9. Execution of the Golf Swing • The swing occurs in two planes, the plane of the backswing and the plane of the downswing. • The swing evolves around 3 dimensions: • Vertical, up and down movement. Controlled by the hands. • Lateral, side to side movement. Influenced by the arms. • Rotary, movement around the body. Controlled by the pivot of the body (hips).

  10. Take Away Phase • The purpose of the take away is to establish a perfectly balanced, powerful position at the top of the swing. • In the take away the hands and shoulders must start in one motion. • At top the shoulders are coiled, hands swung high, and arms extended.

  11. Take Away Phase • The greatest acceleration is at the top of the take away. This is accomplished by shortening the radius (lever arm). • This is done by bending the right elbow during the take away. • The weight of the feet in the stance shifts laterally from the front to the rear foot. This increases the range of hip rotation.

  12. Newton’s Third Law (Action –Reaction) • The stretch reflex principle – when the whole muscle is stretched, the spindles cause a reflex contraction of their host muscle. • During Take Away phase, allows greater range of motion and increases muscle stretch. • Resulting with the contractile force of the muscle increasing and facilitating the recoil of elastic tissue.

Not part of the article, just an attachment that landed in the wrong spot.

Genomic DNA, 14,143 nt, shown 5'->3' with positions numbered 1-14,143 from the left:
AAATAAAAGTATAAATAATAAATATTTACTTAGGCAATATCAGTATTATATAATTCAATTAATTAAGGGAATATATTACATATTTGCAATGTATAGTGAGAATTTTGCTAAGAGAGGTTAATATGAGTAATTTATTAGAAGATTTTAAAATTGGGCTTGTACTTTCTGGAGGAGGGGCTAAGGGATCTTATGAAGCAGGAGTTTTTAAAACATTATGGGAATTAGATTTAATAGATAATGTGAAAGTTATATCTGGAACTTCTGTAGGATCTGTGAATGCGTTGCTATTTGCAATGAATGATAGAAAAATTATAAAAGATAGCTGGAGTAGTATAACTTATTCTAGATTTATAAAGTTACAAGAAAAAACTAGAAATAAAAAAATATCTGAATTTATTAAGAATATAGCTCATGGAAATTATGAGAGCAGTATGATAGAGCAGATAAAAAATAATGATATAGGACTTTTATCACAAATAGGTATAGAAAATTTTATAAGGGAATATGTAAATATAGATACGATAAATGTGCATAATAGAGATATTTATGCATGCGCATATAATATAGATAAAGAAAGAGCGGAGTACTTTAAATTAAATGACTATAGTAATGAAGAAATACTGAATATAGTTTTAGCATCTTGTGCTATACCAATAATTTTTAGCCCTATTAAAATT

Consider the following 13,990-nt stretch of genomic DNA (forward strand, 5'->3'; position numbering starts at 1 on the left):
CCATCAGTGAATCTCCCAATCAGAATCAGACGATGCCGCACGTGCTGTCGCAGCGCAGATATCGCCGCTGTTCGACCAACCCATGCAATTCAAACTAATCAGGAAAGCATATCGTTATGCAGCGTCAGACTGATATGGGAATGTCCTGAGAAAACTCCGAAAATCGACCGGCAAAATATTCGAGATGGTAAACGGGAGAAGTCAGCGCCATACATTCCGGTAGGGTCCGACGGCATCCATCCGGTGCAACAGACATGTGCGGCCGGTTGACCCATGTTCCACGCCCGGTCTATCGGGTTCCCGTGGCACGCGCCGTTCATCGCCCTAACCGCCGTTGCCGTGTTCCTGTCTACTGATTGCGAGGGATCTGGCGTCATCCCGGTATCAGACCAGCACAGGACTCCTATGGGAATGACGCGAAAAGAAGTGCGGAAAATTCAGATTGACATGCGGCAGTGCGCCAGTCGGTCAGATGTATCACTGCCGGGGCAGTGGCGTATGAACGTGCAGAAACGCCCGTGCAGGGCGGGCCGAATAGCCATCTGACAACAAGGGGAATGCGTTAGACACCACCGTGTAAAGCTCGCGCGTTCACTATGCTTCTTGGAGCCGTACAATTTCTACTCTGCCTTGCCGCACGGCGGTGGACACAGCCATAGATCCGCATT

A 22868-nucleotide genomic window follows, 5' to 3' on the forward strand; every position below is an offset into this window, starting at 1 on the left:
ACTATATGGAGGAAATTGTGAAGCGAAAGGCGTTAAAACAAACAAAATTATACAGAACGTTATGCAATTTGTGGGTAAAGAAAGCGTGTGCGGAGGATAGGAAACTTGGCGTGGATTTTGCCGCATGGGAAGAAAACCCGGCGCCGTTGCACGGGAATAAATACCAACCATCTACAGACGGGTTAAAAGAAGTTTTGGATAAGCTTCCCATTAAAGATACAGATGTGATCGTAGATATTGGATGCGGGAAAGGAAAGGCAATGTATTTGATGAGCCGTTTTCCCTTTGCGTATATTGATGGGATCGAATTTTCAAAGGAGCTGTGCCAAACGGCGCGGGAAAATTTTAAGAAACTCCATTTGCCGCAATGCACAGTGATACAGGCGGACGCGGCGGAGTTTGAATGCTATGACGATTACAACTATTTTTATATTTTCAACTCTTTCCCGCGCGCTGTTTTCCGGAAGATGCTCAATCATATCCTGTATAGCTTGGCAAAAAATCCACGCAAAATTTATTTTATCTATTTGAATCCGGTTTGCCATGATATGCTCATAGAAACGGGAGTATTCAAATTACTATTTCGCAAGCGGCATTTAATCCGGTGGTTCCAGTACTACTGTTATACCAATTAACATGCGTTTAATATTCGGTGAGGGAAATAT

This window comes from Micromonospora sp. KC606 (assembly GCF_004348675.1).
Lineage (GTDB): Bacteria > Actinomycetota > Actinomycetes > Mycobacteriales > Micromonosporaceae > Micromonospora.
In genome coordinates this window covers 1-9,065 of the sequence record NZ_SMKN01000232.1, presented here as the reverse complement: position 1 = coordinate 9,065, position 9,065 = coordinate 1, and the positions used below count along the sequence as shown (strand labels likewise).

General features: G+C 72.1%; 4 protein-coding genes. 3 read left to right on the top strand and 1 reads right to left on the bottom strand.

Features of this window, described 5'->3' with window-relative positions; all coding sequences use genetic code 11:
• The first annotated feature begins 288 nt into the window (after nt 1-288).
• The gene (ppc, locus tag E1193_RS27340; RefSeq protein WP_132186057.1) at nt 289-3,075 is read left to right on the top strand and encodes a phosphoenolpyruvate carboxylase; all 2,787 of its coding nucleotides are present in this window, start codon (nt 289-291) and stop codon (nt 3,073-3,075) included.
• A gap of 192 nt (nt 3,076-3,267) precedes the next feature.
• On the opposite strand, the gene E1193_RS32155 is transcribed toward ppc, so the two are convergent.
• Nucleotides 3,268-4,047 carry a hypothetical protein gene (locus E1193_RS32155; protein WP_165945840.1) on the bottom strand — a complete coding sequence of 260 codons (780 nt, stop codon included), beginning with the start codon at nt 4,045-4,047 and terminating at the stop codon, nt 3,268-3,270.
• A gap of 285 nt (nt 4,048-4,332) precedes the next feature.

13. Starts from the time the club starts movement to the top of the back swing Active Muscles Upper Body/Trunk Subscapularis Upper Serratus Upper & Middle Trapezius Lower Body/Trunk Erector Spinae Abdominal Oblique Semimembranosus Long Head of Biceps Femoris Take Away/Backswing Phase

  14. Starts at the top of the swing and ends when the club is horizontal to the ground Active Muscles Upper Body/Trunk Rhomboid Middle Trapezius Pectoralis Major Upper Serratus Lower Body/Trunk Vastus Lateralis Adductor Magnus Gluteus Maximus Forward Swing Phase

  15. Starts from the horizontal club to the impact of the ball Active Muscles Upper Body/Trunk Pectoralis Major Levator Scapulae Upper Serratus Lower Body/Trunk Biceps Femoris Gluteus Maximus & Medius Vastus Lateralis Abdominal Oblique Acceleration Phase

  16. The Acceleration Phase • Same plane as the take away and is reaction phase of Newton’s Action-Reaction Law. • Hands and arms move the club, swinging arms turns the shoulder. Forward swing started by turning hips, which unwinds the upper part of the body. • This is referred to as the summation of forces principle.